“There is therefore now no condemnation to them which are in Christ Jesus, who walk not after the flesh, but after the Spirit.” (Romans 8:1)
This promise in our text is followed in a later Pauline epistle by two nuanced commands in the letter to the church at Galatia.
“This I say then,” Paul says, “Walk in the Spirit, and ye shall not fulfil the lust of the flesh” (Galatians 5:16). Then again, “if we live in the Spirit, let us also walk in the Spirit” (Galatians 5:25).
Although they appear to be the same command in English, there is a significant distinction in the original Greek language in which Paul penned the letters.
Both the Romans 8:1 and the Galatians 5:16 passages use the word perepeto, which carries the connotation to “walk around” and to “be at liberty.”
The second iteration in Galatians 5:25 uses stoicheo, which means to “step precisely,” to “march,” or to “go in procession.” Same command but different emphasis.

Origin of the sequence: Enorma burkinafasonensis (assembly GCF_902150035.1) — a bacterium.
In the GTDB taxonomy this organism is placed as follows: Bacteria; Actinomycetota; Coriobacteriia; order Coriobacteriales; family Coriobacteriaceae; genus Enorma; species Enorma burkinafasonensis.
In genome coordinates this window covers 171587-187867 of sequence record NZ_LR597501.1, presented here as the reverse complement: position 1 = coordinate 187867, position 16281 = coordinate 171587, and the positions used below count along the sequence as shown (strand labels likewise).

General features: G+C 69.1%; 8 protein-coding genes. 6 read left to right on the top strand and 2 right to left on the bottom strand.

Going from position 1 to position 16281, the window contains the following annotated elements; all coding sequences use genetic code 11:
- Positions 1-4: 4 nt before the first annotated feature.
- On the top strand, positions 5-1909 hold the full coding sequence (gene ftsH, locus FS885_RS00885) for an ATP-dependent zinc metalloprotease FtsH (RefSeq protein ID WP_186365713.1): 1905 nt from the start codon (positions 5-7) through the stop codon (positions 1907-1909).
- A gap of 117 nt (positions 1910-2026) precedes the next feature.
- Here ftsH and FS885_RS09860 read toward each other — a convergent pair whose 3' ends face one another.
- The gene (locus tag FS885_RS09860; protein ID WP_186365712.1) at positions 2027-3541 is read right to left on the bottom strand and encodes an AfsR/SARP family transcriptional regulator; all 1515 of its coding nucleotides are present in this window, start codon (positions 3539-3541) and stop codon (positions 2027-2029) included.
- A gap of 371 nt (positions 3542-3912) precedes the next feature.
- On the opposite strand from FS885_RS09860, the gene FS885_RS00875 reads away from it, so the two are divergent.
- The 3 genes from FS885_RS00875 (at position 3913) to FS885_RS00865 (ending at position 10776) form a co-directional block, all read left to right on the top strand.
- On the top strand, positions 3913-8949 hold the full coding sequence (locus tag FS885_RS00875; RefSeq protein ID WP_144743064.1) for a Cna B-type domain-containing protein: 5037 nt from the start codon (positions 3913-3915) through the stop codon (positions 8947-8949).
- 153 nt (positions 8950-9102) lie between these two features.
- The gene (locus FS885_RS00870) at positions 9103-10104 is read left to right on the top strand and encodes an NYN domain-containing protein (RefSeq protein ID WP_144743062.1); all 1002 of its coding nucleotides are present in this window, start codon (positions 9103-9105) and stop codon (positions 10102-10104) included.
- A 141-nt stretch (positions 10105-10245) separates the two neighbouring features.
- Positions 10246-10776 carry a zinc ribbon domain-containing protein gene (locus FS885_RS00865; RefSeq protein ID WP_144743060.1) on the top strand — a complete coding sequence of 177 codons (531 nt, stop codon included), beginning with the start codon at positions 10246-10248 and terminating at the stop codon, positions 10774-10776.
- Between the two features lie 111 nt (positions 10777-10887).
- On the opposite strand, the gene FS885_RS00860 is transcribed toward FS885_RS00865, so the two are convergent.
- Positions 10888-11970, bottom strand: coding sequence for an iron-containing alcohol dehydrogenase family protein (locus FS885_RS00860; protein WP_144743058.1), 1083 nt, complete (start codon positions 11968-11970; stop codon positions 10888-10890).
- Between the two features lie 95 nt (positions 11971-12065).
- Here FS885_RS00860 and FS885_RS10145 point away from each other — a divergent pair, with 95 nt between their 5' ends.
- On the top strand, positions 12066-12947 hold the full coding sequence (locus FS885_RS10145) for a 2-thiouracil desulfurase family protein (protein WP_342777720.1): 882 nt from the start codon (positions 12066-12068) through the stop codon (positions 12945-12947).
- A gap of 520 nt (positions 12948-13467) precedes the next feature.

The context of Galatians 5 stresses the difference between a lifestyle of fleshly behavior and a life controlled by the Holy Spirit. The “fruits” of the flesh and the “fruit” of the Spirit are diametrically opposed. They cannot exist together; they are not harmonious (Romans 8:5-8). We either “mind” the things of the flesh or the “things of the Spirit” (Romans 8:5).
The Christian walk has great liberty (Romans 8:21), but that liberty must “step precisely” in honesty (Romans 13:13), good works (Ephesians 2:10), and in truth (2 John 4-6). Our walk is expected to be by faith and not by sight (2 Corinthians 5:7), and we are to conduct a spiritual warfare in the Holy Spirit’s power (2 Corinthians 10:3-5) protected by the full armor of God (Ephesians 6:10-18). HMM III
Days of Praise Podcast is a podcast based on the Institute for Creation Research quarterly print devotional, Days of Praise. Start your day with devotional readings written by Dr. Henry Morris, Dr. Henry Morris III, and Dr. John Morris to strengthen and encourage you in your Christian faith.